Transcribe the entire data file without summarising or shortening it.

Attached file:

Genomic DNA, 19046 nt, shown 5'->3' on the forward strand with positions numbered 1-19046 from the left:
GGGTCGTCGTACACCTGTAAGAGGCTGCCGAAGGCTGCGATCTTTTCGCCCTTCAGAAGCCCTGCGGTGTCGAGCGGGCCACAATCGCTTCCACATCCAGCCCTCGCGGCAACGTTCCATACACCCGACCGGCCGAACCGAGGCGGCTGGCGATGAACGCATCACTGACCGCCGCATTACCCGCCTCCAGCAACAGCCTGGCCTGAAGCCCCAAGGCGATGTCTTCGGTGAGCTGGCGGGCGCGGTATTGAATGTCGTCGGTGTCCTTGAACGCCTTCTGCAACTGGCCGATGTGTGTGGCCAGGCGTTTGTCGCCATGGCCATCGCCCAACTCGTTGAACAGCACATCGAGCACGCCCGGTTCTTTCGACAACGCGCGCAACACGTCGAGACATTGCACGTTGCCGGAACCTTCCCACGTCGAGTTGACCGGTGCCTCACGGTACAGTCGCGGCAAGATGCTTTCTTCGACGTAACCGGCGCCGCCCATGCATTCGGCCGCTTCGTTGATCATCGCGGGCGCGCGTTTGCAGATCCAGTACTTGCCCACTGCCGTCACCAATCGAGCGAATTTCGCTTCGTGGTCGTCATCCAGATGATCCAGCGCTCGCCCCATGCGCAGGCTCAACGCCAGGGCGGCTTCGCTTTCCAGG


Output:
Genomic DNA, 19046 nt, shown 5'->3' on the forward strand with positions numbered 1-19046 from the left:
GGGTCGTCGTACACCTGTAAGAGGCTGCCGAAGGCTGCGATCTTTTCGCCCTTCAGAAGCCCTGCGGTGTCGAGCGGGCCACAATCGCTTCCACATCCAGCCCTCGCGGCAACGTTCCATACACCCGACCGGCCGAACCGAGGCGGCTGGCGATGAACGCATCACTGACCGCCGCATTACCCGCCTCCAGCAACAGCCTGGCCTGAAGCCCCAAGGCGATGTCTTCGGTGAGCTGGCGGGCGCGGTATTGAATGTCGTCGGTGTCCTTGAACGCCTTCTGCAACTGGCCGATGTGTGTGGCCAGGCGTTTGTCGCCATGGCCATCGCCCAACTCGTTGAACAGCACATCGAGCACGCCCGGTTCTTTCGACAACGCGCGCAACACGTCGAGACATTGCACGTTGCCGGAACCTTCCCACGTCGAGTTGACCGGTGCCTCACGGTACAGTCGCGGCAAGATGCTTTCTTCGACGTAACCGGCGCCGCCCATGCATTCGGCCGCTTCGTTGATCATCGCGGGCGCGCGTTTGCAGATCCAGTACTTGCCCACTGCCGTCACCAATCGAGCGAATTTCGCTTCGTGGTCGTCATCCAGATGATCCAGCGCTCGCCCCATGCGCAGGCTCAACGCCAGGGCGGCTTCGCTTTCCAGG